Sixteen years ago I got together with a group of like-minded friends and started a magazine called The Modern Review. Its premise was that popular culture is as worthy of serious critical attention as high culture and, to that end, we commissioned intellectuals and academics to write about the likes of Madonna and Arnold Schwarzenegger. Believe it or not, this was a fairly radical idea back in 1991 — though not a wholly original one — and the magazine caused quite a stir. The previous generation of writers and critics attacked us on an almost weekly basis.
Like many people who questioned the status quo in their youth, I now find myself in the uncomfortable position of being in the majority. The Modern Review went belly-up in 1995, but its once heretical ideas have become widely accepted. This became apparent last week following the almost simultaneous deaths of Ingmar Bergman and Michelangelo Antonioni. Sixteen years ago it would have been unthinkable to criticise these two giants of European cinema — virtually every movie critic at the time considered art-house films superior to contemporary Hollywood ‘schlock’ — but Bergman and Antonioni could muster few defenders in 2007. The Times’s chief critic decided to commemorate Bergman’s death by compiling a list of his most unwatchable films.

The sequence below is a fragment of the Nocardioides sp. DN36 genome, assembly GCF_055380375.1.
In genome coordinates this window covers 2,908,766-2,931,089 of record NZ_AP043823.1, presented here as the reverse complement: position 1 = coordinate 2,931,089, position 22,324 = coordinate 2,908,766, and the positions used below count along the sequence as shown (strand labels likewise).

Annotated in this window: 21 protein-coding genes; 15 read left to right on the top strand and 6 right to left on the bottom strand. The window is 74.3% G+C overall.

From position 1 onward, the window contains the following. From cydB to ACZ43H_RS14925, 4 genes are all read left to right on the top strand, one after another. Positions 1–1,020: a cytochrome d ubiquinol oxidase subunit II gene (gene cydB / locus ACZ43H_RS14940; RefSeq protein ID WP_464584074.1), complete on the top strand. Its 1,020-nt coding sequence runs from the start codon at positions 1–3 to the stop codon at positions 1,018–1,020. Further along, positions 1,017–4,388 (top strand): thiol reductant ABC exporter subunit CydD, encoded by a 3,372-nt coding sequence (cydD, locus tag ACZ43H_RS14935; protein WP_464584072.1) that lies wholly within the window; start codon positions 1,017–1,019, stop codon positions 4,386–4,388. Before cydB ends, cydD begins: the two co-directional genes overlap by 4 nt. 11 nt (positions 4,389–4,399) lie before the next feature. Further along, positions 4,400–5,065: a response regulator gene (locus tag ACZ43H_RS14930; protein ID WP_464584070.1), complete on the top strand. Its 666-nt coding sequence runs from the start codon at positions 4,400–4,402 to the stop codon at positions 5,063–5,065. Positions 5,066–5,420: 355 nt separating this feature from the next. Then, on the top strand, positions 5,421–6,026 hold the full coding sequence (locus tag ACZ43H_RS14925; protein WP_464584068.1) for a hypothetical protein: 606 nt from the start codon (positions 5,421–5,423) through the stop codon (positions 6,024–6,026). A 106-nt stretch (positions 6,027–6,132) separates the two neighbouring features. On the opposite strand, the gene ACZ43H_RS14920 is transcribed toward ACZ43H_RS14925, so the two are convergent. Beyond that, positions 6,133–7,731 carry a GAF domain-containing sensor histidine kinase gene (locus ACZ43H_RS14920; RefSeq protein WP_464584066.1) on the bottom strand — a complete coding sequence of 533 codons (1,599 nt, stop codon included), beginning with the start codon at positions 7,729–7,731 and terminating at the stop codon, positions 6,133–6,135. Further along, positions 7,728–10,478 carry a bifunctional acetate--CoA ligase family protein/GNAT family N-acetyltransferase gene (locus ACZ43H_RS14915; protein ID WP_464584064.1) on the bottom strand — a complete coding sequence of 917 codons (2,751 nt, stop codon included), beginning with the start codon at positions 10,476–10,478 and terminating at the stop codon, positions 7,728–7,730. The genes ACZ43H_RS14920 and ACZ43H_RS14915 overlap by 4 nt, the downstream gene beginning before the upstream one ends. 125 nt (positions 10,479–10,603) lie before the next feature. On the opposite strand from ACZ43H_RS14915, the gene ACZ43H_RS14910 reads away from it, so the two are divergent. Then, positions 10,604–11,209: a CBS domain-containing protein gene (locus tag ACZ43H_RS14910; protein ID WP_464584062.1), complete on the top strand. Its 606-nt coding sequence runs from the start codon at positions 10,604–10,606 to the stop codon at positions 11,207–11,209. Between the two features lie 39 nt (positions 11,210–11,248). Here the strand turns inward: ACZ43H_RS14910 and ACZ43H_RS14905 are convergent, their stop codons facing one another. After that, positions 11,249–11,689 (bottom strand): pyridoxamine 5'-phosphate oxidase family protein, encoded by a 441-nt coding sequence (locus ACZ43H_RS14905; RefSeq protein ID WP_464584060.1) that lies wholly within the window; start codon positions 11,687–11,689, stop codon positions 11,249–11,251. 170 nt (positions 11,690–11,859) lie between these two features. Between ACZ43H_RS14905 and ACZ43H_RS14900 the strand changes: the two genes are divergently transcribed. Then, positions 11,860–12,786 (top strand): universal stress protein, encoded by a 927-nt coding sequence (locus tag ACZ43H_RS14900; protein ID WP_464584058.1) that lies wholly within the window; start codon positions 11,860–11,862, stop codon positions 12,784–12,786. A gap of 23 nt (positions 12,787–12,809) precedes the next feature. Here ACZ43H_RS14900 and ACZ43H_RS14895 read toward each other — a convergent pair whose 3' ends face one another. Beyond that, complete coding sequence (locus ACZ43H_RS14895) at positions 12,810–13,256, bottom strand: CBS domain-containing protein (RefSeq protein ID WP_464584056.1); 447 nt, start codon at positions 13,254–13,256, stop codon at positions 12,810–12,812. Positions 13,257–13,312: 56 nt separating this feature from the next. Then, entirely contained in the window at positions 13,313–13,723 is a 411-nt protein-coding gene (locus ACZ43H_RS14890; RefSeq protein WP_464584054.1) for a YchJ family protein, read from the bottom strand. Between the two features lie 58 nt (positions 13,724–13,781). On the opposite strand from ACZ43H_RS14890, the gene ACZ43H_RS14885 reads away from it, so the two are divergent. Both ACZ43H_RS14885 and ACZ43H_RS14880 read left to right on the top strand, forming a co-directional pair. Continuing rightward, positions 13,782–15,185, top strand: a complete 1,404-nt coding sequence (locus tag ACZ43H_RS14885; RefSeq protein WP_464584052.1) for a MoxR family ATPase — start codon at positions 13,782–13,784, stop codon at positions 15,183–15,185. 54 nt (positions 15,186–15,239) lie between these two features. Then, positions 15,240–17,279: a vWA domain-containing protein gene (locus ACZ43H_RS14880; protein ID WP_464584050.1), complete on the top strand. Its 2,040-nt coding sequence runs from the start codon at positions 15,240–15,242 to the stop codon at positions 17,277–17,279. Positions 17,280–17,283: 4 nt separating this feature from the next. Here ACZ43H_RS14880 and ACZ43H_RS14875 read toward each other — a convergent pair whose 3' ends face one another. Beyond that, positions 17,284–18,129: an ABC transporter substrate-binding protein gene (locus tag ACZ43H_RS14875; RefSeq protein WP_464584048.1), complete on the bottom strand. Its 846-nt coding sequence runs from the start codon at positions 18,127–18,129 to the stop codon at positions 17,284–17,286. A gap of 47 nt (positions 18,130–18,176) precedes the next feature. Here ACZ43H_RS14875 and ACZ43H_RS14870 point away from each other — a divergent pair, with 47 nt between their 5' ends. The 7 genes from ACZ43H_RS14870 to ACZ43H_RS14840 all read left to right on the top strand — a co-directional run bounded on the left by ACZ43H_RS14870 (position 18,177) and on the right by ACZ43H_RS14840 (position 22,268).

So what is the basis of this New Populism? Nothing more than Little England-ism, according to Derek Malcolm, who was one of the few critics to praise Bergman and Antonioni last week. ‘There was once a survey of French and English students about who was the best director in the world,’ he wrote in the Evening Standard. ‘The French students reeled off a dozen names to be considered without a moment’s hesitation. The only names the British students could muster were Hitchcock and Steven Spielberg.’